Scientists have been quite busy trying to find an ideal landing spot for the European Space Agency‘s unmanned space probe Rosetta.
After spending weeks examining an asteroid, ESA is expected to announce both their chosen primary and back-up landing target for Philae robotic lander on September 15.
The ideal landing site for Philae was described by Mark McCaughrean, ESA’s Senior Science Advisor as about one square kilometer in size and should be capable to provide enough sunlight to charge the probe’s battery.
Rosetta, named after the Rosetta Stone, a stele of Egyptian origin featuring a decree in three scripts is a robotic space probe built and launched on 2 March 2004 to perform a detailed study of comet 67P/Churyumov–Gerasimenko which was reached on 6 August 2014.
The probe is expected to bounce while its first contact down as the comet possess low gravity, so ESA engineers have equipped it with two harpoons and some ice screws to keep the probe steady and attached to 67P/C-G’s surface.
The first attempted soft landing on an asteroid, is set for Nov. 11, that will make it the first time any space agency has attempted a soft landing on a comet.
Scientists have been analyzing both sides of the asteroid, with its distinct outline reminding some researchers of a rubber duck, to restrict to 5 final probable landing sites.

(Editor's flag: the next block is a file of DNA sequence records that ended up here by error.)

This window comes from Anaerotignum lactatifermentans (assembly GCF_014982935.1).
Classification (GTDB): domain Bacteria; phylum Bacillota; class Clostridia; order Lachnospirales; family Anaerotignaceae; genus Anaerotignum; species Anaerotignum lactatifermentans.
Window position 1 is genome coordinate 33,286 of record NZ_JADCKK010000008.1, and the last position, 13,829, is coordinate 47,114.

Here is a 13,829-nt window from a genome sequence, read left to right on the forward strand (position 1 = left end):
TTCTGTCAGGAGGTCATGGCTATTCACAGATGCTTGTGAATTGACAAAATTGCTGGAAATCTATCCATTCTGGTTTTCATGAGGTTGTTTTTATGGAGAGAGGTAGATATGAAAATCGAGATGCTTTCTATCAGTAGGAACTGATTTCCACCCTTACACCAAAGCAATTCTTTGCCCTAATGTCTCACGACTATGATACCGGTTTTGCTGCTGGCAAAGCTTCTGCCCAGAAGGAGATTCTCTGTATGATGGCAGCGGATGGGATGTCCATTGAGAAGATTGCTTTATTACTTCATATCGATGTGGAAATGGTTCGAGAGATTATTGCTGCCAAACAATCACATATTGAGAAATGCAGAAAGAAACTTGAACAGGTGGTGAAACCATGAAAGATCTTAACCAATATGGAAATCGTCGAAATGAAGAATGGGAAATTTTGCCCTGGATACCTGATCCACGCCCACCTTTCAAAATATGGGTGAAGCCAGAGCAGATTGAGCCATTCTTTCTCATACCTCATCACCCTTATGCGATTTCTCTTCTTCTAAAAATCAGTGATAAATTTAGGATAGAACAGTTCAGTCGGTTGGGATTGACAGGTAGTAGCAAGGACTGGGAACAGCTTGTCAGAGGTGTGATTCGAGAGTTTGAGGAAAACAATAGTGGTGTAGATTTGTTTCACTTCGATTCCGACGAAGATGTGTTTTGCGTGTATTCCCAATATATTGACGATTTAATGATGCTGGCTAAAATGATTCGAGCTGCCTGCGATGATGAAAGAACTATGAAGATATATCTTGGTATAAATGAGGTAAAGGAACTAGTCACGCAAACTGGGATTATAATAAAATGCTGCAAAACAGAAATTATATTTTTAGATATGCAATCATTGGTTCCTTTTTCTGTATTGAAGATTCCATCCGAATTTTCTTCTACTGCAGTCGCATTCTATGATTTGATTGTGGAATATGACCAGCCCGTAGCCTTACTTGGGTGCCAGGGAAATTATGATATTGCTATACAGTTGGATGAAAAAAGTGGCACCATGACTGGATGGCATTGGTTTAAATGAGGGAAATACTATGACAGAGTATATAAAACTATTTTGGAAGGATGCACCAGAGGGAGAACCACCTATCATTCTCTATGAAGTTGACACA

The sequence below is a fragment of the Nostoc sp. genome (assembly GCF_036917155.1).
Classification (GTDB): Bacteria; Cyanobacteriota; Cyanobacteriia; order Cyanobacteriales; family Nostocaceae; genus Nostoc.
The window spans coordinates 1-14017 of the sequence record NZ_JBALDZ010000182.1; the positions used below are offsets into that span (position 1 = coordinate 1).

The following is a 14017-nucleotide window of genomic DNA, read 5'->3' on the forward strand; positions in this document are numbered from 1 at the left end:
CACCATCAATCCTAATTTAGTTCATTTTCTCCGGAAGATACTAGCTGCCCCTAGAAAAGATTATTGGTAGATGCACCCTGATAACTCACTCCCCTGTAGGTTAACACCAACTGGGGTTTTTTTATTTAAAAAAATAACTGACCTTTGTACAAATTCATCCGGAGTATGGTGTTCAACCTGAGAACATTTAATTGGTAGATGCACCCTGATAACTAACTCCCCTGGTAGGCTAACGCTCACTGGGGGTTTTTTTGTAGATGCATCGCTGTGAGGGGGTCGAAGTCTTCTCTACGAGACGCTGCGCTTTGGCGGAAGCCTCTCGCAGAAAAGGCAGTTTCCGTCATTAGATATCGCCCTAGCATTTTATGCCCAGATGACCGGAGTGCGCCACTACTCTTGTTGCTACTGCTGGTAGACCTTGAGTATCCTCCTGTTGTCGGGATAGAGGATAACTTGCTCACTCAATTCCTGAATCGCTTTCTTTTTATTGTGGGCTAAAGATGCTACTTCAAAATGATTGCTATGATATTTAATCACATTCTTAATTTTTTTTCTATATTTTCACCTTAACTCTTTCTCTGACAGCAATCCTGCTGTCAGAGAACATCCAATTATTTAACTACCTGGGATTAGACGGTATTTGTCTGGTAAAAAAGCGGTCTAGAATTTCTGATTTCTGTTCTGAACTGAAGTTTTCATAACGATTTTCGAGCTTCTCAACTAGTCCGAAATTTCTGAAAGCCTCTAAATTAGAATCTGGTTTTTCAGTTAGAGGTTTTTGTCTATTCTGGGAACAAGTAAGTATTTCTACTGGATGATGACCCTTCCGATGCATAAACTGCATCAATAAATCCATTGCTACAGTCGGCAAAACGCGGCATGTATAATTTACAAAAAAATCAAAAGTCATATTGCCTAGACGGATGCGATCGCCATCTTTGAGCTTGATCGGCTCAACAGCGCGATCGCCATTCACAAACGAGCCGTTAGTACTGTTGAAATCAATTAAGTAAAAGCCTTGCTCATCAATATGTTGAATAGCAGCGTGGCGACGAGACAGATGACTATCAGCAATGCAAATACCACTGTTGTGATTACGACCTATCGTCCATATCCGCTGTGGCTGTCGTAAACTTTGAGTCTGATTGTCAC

Meanwhile, a NASA instrument named Alice fitted on Rosetta that spent last month mapping the surface of the comet in the far-ultraviolet wavelengths has returned its first scientific data from its examination of the comet. It was found unusually dark at those wavelengths. Also it detected oxygen and hydrogen in the 67P’s coma, or atmosphere, but didn’t witness any sign of expected water-ice areas on its surface.
“We’re a bit surprised at just how unreflective the comet’s surface is and how little evidence of exposed water-ice it shows,” said Alan Stern, Alice principal investigator at the Southwest Research Institute in Boulder, Colo.
The major objective of the Rosetta mission is to clear the concept of how comets that are considered as one of the building blocks of the solar system — are put together, and what is there response while they get close to the sun.
“We’re learning a huge amount (about the comet), but there’s still a huge amount to be learned in the next four years we sit next to this comet as it evolves,” said McCaughrean.